A nation disappointed

Since the World Cup host for 2018 was handed to Russia earlier today, I’ve spent most of the hours since on Twitter immersed in a full-on inquisition into who was to blame for England’s failure?

Such is the arrogance of us as a nation, that no one is happy to accept Russia won the bid on merit – and whilst I appreciate how ridiculous it sounds to agree with the masses after that statement, I don’t either. You see, I could have accepted the World Cup going to Spain & Portugal over England as they already have the stadia and infrastructure to host such a prestigious competition. They’re also European and World champions and are as obsessed with the sport as we are.

Russia meanwhile is like being transported back to the 1980’s. Hooliganism is still commonplace and racism at football games remains a major problem. Not only that, but this is a country with a government constantly having to defend itself from allegations of corruption and links to the mafia. They are also the country least prepared to host a World Cup and require extensive development and investment to be ready on time for 2018 – a problem they have to deal with in the middle of a global recession!

I suppose the true nature of the World Cup is that it is supposed to leave a legacy of development and unity, and maybe it’s ignorant of us to assume that won’t be the case in Russia? Still, I find it extremely difficult to believe we’ll see any major progression as a result of the World Cup in Russia, but whatever the reasoning is behind their selection as hosts, it doesn’t answer the initial question of who is to blame for our own failure?

The fingers have been pointed at everyone from Sepp Blatter to Chelsea’s billionaire owner over the past few hours, but for me, the problem starts and ends with the Sunday Times and our countries insatiable appetite for gloom and scandal.

Amongst an endless list of moaning tweets from various journalists, was an absolute gem from The Times’ James Ducker who reminded us that Sepp Blatter is on Twitter and suggested we send our thoughts. Clearly this is a man who has never heard the advice given to those who live in glass houses!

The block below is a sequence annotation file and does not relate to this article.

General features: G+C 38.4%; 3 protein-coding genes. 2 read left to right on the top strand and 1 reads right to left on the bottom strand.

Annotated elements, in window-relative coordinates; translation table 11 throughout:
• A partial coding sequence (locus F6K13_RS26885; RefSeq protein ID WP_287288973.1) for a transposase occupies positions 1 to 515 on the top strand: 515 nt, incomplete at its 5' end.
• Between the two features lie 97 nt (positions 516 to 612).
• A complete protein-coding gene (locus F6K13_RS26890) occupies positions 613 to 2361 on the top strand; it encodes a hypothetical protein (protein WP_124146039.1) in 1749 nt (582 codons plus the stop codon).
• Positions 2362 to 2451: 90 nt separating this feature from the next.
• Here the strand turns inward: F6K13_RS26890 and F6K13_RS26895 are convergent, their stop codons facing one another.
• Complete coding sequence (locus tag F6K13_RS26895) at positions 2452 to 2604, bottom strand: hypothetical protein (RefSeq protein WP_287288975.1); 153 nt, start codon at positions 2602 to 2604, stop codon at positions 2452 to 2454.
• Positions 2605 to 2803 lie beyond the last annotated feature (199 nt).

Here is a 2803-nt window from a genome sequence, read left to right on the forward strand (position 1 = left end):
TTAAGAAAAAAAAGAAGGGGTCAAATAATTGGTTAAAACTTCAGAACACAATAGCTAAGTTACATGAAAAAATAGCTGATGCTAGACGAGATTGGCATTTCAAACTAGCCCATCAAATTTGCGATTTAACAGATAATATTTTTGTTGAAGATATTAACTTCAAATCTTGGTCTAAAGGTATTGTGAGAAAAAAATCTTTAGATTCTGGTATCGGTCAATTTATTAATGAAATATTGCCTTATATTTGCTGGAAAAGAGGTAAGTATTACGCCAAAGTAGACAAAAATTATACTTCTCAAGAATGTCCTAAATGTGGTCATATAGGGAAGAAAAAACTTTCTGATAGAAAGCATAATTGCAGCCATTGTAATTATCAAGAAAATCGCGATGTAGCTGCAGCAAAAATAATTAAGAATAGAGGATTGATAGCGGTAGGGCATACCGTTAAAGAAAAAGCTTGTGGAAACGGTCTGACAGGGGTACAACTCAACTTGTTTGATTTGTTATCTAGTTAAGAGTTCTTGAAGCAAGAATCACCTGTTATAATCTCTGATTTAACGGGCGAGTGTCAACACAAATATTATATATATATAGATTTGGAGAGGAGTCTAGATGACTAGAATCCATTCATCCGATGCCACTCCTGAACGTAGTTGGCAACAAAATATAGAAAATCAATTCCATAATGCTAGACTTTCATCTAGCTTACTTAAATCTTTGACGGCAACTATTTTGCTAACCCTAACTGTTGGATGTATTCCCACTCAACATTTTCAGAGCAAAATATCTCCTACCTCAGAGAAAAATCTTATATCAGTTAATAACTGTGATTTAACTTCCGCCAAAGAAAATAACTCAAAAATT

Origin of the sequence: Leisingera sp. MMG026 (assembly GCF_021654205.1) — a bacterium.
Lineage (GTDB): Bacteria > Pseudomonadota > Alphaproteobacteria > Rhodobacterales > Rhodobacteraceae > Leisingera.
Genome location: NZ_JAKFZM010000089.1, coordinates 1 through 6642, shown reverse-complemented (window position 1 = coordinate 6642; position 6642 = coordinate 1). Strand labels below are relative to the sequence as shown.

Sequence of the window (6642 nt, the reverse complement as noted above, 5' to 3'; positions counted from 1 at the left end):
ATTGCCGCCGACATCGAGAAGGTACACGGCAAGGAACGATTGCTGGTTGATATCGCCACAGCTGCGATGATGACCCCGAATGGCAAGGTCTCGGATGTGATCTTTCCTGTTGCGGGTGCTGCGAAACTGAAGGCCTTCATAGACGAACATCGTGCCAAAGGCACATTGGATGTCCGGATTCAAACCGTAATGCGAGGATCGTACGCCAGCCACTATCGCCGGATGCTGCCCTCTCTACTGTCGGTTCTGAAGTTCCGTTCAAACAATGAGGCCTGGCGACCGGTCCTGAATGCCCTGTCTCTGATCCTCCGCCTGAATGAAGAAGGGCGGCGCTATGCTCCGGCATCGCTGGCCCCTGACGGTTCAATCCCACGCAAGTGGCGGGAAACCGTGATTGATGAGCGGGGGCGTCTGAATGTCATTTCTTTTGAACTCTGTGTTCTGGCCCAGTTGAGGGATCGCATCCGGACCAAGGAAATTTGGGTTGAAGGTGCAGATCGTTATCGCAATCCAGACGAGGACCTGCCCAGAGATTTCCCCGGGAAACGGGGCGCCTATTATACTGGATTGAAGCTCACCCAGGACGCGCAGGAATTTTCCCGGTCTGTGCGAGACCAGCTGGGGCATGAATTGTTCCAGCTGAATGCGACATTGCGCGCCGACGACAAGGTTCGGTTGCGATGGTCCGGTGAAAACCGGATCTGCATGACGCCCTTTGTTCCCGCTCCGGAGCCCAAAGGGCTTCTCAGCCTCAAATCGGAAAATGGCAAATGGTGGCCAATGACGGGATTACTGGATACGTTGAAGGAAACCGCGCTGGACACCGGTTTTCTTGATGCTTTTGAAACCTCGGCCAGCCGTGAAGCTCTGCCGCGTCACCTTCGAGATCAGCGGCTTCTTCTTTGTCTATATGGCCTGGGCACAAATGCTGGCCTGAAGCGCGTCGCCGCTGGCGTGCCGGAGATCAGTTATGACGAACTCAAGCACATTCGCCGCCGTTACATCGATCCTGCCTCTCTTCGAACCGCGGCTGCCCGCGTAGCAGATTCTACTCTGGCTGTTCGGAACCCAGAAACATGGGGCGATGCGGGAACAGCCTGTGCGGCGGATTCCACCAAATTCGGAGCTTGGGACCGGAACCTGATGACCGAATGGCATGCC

The sheer irony of a journalist from The Times pointing fingers at Sepp Blatter for our failings was almost enough to send yours truly over the edge. To sit and type away in a patriotic manner when your own newspaper instigated the backlash that caused the biggest blow to England’s bid was a truly remarkable attempt to divert blame elsewhere!

I’m not suggesting there isn’t corruption in FIFA, nor am I suggesting the newspapers shouldn’t be looking to report such unforgivable acts of selflessness, but the consequences of their “sting operation” are what really cost us the World Cup – not a couple of dodgy executives who attempted to use their position for personal gain.

The actions of The Sunday Times was nothing short of entrapment, designed to fuel our nations obsession with gloom and scandal – we just don’t do good news! Rather than using their immense influence in a positive and patriotic way to aid England’s efforts in bringing the World Cup home, they chose instead to undermine the efforts of thousands of people across the country by setting a couple of FIFA executives up for an epic fall, which in turn, turned the rest of the committee against us.

Whilst the actions of those who chose to use their position for personal gain are indefensible, so too are those of the Sunday Times. These two executives only ever attempted to sell their votes because someone presented the opportunity to them. Without the Times involvement, we don’t know what could have happened. The chances are that no one else in the world would have had the audacity to approach committee members in an attempt to buy votes, and they may have even voted for England.

If this was a case of the Sunday Times catching them in the act, then that’s fair enough, but putting the knife in someone’s hand makes you just as guilty in my mind.

The consequences of The Times’ sting were easy enough to foresee, so if they really are as patriotic as James Ducker is now trying to make us believe, then why not wait until the vote was over to reveal such a devastating story? If the men involved were really as corrupt as The Times would like us to believe, then why not do some proper journalism and chase sources and paper trails to reveal a truth not manipulated by The Times themselves?

The answer is simple I suppose – it sells papers! While ever our appetite for scandal remains, the media will continue to artificially engineer it for us.